Golf

Wednesday 23 July 2014

McIlroy's game 'falling back into place'

William S Callahan

Published 25/10/2013|00:01

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Rory McIlroy plays a shot on the seventh hole at Lake Malaren in Shanghai

RORY McILROY may have finished the first round of the BMW Masters trailing young American Luke Guthrie by six strokes, but it does not take a huge leap of the imagination to picture the former world No 1 holding this particular trophy aloft come Sunday.

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If not this one, then another very soon indeed.

In brutal winds, Guthrie had his round of rounds at Lake Malaren; one of 65 that was made up of five birdies, a chip-in eagle and a barely believable 19 putts.

In contrast, McIlroy's round of one-under-par 71 looked, on paper at least, to have been a little pedestrian. Yet it was nothing of the sort after a masterful display by the world No 6 off the tee and some glorious shot-making from the fairway.

The golfing world had waited with bated breath for this opportunity to see how McIlroy and Graeme McDowell might react on their first public appearance together since the Holywood native launched his acrimonious lawsuit against Horizon.

MARRIAGE

Relations between the Ryder Cup team-mates were strained in May when McDowell, still a happy member of the Horizon fold, was caught up in the media fallout after news first broke of McIlroy's intention to break up with the Dublin firm and set up a management company of his own.

McIlroy didn't attend the Portrush man's marriage to Florida interior designer Kristin Stape last month. He did a Nike photoshoot with Wayne Rooney in the UK that weekend.

Meanwhile, his decision to take legal action against Horizon was announced on the eve of the wedding, as Conor Ridge and Colin Morrissey, the Dublin firm's principals and friends of McDowell, waited to board a flight to Bermuda for the ceremony.

So it was intriguing to read a quote attributed to McDowell in an Australian newspaper on Wednesday, presumably asked about McIlroy's form slump this season.

"I don't have any comment. It's been a long, complicated year for everyone, so I prefer not to talk about Rory McIlroy in this conversation," he politely replied.

Yet, the two Northern Irishmen appeared perfectly comfortable in each other's company yesterday.

"Obviously it wasn't a great one to miss," said McIlroy, when asked about his failure to make the wedding feast. "Kristin's a great girl. In fact, she did the interior design on my house in Florida."

Was it an expensive bash? "Well, it's not just G-Mac making the money in that relationship," he joked, looking towards his old friend and laughing.

Far from daggers, the only sharp item either brought to the course was his golf game, McDowell belying his life-altering five-week break with a hugely satisfying two-under-par 70.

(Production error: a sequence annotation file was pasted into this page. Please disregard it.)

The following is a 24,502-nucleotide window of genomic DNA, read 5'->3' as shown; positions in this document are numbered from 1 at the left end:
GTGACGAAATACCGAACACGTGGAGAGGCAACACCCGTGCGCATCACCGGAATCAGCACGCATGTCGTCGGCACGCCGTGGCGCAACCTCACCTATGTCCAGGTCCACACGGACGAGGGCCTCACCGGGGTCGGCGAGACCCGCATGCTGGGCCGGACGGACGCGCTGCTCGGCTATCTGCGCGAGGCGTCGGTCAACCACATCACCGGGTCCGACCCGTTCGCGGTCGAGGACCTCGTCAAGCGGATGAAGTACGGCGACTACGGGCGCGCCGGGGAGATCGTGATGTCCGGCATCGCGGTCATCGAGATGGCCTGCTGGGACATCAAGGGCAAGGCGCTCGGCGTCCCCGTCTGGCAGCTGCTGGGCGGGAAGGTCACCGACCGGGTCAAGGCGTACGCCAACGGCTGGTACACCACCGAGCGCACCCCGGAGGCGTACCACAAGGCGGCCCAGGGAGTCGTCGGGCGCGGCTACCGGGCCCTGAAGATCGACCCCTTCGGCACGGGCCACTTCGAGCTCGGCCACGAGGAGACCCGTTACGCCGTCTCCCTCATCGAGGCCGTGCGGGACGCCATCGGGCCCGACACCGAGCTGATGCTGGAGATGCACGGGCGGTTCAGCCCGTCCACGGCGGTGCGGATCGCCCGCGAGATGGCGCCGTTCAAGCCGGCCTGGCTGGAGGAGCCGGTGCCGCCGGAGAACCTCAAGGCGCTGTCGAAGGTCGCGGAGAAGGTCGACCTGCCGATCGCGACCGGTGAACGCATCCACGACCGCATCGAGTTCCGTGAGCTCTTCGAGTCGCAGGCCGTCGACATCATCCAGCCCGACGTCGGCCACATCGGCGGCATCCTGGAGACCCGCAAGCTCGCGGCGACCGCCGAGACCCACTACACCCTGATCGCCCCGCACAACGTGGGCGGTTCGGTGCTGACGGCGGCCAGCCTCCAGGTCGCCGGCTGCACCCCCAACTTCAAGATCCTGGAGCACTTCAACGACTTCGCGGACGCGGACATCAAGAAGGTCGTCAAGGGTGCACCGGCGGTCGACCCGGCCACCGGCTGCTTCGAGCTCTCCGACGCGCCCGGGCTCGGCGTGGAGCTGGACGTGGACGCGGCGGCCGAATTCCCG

Though at a serious length disadvantage to McIlroy and other playing companion Henrik Stenson, McDowell's approach play and, especially, his putting were razor keen, helping the canny 33-year-old make a string of par saves, two birdies and a spectacular eagle three at 13, where he holed a 100-foot monster from the fringe.

As for McIlroy, much of the talk in the locker-rooms these past nine months centred on the way he had lost the ability to drive the ball far and straight.

It had been his most potent weapon in his march to two Major titles and to the top of the world, but disappeared the moment he switched to Nike clubs and ball in January.

On current evidence, however, the big gun is no longer misfiring. "Rory off the tee looked very much as he did in 2011 and 2012," said McDowell. "It was a bit ominous, really. He drove it a lot more like the Rory of old. He was awesome."

DAUNTING

"Everything is falling back into place," said McIlroy, whose majesty was apparent as he made the day's only birdie at the daunting par-four ninth.

"I'm swinging better than I have all year and it's good to feel so positive about my game, to keep giving myself chances. Once you find it again, it's great."

Though his bonhomie was sorely tested by three-putt bogeys at the par- three fourth and long 13th, the smile was broad as he two putted from distance for a decent par-save at the last.

Padraig Harrington was one of just 21 to play Lake Malaren in par or better, though the Dubliner dropped two shots in the final five holes of the first- round 72 which left him tied 14th.

Paul McGinley struggled with his putter as gusting winds set trouser legs a-snapping, the Ryder Cup captain taking 34 putts during his 77.

Typically, Shane Lowry still felt able to crack a joke on Twitter after a 78 that included back-to-back double-bogeys at 16 and 17. "Well, just 13 behind," the Clara man tweeted. "On the plus side, I broke 80 and have three rounds left!"

BMW Masters,

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